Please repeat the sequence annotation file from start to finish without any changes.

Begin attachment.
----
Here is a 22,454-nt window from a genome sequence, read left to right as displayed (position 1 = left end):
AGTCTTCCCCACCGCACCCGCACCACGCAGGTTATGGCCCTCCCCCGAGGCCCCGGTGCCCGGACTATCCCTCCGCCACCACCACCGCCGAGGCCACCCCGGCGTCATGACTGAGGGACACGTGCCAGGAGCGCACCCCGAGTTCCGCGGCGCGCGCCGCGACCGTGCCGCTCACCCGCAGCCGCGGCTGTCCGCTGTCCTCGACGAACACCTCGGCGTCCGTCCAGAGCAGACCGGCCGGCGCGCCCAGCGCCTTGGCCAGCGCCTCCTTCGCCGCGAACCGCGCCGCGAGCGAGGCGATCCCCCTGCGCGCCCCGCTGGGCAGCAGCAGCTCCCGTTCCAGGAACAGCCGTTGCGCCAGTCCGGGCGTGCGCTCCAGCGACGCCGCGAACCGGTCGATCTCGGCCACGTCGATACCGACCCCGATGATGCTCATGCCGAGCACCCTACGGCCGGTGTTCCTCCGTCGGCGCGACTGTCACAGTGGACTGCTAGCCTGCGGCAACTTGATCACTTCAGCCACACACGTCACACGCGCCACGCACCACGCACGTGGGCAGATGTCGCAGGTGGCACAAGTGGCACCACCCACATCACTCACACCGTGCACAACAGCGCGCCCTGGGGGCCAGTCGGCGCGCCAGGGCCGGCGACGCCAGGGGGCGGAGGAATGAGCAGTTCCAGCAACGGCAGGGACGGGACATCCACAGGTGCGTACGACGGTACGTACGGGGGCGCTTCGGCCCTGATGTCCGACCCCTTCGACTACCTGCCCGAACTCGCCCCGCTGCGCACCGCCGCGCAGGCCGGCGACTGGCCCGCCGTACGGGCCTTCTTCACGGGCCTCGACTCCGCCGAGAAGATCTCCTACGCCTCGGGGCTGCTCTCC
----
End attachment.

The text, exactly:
Here is a 22,454-nt window from a genome sequence, read left to right as displayed (position 1 = left end):
AGTCTTCCCCACCGCACCCGCACCACGCAGGTTATGGCCCTCCCCCGAGGCCCCGGTGCCCGGACTATCCCTCCGCCACCACCACCGCCGAGGCCACCCCGGCGTCATGACTGAGGGACACGTGCCAGGAGCGCACCCCGAGTTCCGCGGCGCGCGCCGCGACCGTGCCGCTCACCCGCAGCCGCGGCTGTCCGCTGTCCTCGACGAACACCTCGGCGTCCGTCCAGAGCAGACCGGCCGGCGCGCCCAGCGCCTTGGCCAGCGCCTCCTTCGCCGCGAACCGCGCCGCGAGCGAGGCGATCCCCCTGCGCGCCCCGCTGGGCAGCAGCAGCTCCCGTTCCAGGAACAGCCGTTGCGCCAGTCCGGGCGTGCGCTCCAGCGACGCCGCGAACCGGTCGATCTCGGCCACGTCGATACCGACCCCGATGATGCTCATGCCGAGCACCCTACGGCCGGTGTTCCTCCGTCGGCGCGACTGTCACAGTGGACTGCTAGCCTGCGGCAACTTGATCACTTCAGCCACACACGTCACACGCGCCACGCACCACGCACGTGGGCAGATGTCGCAGGTGGCACAAGTGGCACCACCCACATCACTCACACCGTGCACAACAGCGCGCCCTGGGGGCCAGTCGGCGCGCCAGGGCCGGCGACGCCAGGGGGCGGAGGAATGAGCAGTTCCAGCAACGGCAGGGACGGGACATCCACAGGTGCGTACGACGGTACGTACGGGGGCGCTTCGGCCCTGATGTCCGACCCCTTCGACTACCTGCCCGAACTCGCCCCGCTGCGCACCGCCGCGCAGGCCGGCGACTGGCCCGCCGTACGGGCCTTCTTCACGGGCCTCGACTCCGCCGAGAAGATCTCCTACGCCTCGGGGCTGCTCTCC